A climate of inclusion: Utilising personalised learning in climate science education
Keywords:climate science, personalised assessment, universal design
Climate literacy is becoming essential in graduate careers, as Earth’s changing climate intersects with an ever-growing range of fields of work. This reality is recognised by many students, who want increased access to climate education in their curriculum (Harbour, 2021). It is arguably imperative for universities to offer a rigorous but accessible grounding in climate science to all students. However, existing units framed around core components of the climate system are often designed for a science cohort, and so can be restricted in either entry or success by the need for pre-requisite undergraduate or high school qualifications.
This presentation uses the new ERTH2001 Science of Climate Change unit at Curtin University as a case study of how the needs of science and non-science students can be reconciled within a single curriculum. This unit serves two superficially conflicting purposes: the culmination of the Climate Change Science Minor within the Bachelor of Science; and provision of an elective grounding in climate science to any interested student, regardless of background.
These demands are addressed via an inclusive and innovative design approach. Backwards design (Wiggins & McTighe, 2005) is used to ensure clear identification of goals, and combined with core concepts of personalised learning (Keppell, 2014), to create bespoke pathways through the unit. The presentation will discuss the design process, particularly with respect to the flexible and accessible assessments created to integrate scientific rigour with assessment for learning relevant to individual student needs. The design process and outcomes will be used to contextualise qualitative and quantitative student reactions to the unit.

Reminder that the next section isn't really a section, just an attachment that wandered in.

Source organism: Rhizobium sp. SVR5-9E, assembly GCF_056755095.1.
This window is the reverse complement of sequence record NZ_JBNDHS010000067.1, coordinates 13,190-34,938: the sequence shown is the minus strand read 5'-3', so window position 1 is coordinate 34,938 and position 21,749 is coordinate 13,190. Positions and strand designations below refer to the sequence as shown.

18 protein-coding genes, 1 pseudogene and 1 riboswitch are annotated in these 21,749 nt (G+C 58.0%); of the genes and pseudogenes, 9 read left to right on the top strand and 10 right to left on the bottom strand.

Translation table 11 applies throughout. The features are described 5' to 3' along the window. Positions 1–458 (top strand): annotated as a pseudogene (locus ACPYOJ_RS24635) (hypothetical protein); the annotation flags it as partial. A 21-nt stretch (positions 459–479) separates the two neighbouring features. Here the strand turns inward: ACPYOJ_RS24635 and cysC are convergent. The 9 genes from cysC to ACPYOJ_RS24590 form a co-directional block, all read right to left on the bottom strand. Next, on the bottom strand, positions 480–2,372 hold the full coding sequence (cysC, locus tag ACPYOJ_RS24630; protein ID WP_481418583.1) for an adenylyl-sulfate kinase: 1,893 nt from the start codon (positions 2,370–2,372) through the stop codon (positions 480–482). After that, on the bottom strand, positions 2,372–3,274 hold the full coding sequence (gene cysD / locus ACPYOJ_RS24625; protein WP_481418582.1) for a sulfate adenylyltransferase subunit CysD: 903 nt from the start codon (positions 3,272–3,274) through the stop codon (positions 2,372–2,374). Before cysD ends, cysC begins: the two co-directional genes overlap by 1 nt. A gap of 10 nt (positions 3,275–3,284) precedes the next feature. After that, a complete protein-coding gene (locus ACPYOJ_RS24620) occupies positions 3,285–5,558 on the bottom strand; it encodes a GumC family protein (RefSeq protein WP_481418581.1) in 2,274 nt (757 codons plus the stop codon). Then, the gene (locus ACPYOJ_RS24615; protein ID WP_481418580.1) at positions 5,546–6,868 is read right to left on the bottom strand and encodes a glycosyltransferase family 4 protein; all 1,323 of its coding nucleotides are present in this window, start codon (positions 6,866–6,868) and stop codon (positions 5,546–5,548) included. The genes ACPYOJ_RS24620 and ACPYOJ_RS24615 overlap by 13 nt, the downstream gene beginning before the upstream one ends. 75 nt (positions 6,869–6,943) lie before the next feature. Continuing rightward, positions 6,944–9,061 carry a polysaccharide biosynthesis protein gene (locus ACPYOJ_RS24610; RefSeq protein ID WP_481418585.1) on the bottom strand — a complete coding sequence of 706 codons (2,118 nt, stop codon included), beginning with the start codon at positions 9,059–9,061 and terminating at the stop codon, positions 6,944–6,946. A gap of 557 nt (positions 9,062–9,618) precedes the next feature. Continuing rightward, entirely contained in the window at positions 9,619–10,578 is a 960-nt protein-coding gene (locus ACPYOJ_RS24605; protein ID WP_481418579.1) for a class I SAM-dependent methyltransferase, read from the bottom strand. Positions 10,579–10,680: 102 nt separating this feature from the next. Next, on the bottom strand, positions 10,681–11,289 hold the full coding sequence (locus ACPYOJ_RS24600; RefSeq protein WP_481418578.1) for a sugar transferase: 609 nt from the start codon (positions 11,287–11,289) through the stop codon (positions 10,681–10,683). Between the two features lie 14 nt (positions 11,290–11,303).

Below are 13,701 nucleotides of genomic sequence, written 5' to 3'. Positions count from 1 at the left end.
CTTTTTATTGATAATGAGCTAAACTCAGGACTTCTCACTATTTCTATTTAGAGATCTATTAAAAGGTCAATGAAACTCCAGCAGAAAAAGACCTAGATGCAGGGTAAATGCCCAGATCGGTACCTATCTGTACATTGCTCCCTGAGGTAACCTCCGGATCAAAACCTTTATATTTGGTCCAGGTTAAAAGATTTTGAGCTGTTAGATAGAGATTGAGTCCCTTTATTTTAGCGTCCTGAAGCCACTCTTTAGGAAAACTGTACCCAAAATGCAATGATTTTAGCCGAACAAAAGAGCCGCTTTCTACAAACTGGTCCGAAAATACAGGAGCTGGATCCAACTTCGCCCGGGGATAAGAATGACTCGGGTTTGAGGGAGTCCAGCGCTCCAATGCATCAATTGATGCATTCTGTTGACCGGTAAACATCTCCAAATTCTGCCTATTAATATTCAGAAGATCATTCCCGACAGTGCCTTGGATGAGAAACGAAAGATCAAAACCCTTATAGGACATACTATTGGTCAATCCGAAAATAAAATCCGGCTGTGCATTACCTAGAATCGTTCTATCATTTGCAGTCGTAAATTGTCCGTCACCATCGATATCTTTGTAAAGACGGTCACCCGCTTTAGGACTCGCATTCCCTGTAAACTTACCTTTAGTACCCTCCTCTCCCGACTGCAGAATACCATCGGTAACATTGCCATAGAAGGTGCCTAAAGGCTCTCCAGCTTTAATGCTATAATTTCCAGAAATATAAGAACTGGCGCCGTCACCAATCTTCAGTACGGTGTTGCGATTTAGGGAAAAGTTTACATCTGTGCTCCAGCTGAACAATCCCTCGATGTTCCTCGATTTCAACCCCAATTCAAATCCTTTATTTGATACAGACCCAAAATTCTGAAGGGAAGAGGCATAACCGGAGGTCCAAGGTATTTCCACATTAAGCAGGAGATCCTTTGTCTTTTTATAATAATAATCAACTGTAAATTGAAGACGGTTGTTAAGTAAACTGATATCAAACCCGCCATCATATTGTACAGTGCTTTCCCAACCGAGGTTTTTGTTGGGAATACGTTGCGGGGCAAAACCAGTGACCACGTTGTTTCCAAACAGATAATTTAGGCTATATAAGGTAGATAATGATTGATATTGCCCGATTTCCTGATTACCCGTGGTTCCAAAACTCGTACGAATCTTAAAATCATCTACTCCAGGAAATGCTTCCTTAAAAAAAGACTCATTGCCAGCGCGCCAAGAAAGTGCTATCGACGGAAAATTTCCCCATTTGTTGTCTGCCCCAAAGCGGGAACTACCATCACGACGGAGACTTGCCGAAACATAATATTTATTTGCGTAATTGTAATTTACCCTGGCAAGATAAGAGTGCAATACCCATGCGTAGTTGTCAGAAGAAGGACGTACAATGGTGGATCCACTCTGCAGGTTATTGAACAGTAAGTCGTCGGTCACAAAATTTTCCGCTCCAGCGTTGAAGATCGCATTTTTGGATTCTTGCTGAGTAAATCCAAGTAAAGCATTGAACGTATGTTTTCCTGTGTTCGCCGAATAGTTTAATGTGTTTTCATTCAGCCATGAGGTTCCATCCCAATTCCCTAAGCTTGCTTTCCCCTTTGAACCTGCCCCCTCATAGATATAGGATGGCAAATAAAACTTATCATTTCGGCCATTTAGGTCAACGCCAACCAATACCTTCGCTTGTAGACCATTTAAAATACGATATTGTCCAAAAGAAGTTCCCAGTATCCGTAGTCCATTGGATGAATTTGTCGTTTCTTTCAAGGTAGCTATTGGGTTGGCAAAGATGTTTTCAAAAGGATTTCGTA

Harbour, R. (2021, 28th September). Students want compulsory climate education. The Ecologist, 28th Sept 2021. Retrieved 20th May 2023 from https://theecologist.org/2021/sep/28/students-want-compulsory-climate-education
Keppell, M. (2014), Personalised Learning Strategies for Higher Education, in The Future of Learning and Teaching in Next Generation Learning Spaces (International Perspectives on Higher Education Research, Vol. 12), Emerald Group Publishing Limited, Bingley, pp. 3-21. https://doi.org/10.1108/S1479-362820140000012001
Wiggins, G. & McTighe, J. (2005). Understanding by Design (2nd Ed). Pearson.